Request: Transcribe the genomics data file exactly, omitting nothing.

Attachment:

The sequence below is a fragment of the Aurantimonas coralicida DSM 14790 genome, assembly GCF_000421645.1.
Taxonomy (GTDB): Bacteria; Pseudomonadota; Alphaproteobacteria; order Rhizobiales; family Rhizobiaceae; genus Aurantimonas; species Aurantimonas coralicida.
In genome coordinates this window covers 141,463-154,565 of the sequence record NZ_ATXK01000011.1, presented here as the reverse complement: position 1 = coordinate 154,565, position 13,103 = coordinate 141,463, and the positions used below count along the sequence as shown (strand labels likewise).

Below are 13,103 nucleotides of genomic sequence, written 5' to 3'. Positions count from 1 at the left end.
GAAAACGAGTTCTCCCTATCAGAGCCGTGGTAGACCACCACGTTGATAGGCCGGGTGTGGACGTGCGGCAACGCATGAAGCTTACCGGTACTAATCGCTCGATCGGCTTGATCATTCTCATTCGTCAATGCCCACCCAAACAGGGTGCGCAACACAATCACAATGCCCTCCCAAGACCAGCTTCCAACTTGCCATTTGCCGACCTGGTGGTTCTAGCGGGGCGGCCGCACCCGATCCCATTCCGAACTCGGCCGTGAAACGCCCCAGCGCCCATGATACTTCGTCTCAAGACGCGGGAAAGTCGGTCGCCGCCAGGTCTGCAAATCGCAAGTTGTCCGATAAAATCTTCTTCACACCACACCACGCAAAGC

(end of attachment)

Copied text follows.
The sequence below is a fragment of the Aurantimonas coralicida DSM 14790 genome, assembly GCF_000421645.1.
Taxonomy (GTDB): Bacteria; Pseudomonadota; Alphaproteobacteria; order Rhizobiales; family Rhizobiaceae; genus Aurantimonas; species Aurantimonas coralicida.
In genome coordinates this window covers 141,463-154,565 of the sequence record NZ_ATXK01000011.1, presented here as the reverse complement: position 1 = coordinate 154,565, position 13,103 = coordinate 141,463, and the positions used below count along the sequence as shown (strand labels likewise).

Below are 13,103 nucleotides of genomic sequence, written 5' to 3'. Positions count from 1 at the left end.
GAAAACGAGTTCTCCCTATCAGAGCCGTGGTAGACCACCACGTTGATAGGCCGGGTGTGGACGTGCGGCAACGCATGAAGCTTACCGGTACTAATCGCTCGATCGGCTTGATCATTCTCATTCGTCAATGCCCACCCAAACAGGGTGCGCAACACAATCACAATGCCCTCCCAAGACCAGCTTCCAACTTGCCATTTGCCGACCTGGTGGTTCTAGCGGGGCGGCCGCACCCGATCCCATTCCGAACTCGGCCGTGAAACGCCCCAGCGCCCATGATACTTCGTCTCAAGACGCGGGAAAGTCGGTCGCCGCCAGGTCTGCAAATCGCAAGTTGTCCGATAAAATCTTCTTCACACCACACCACGCAAAGC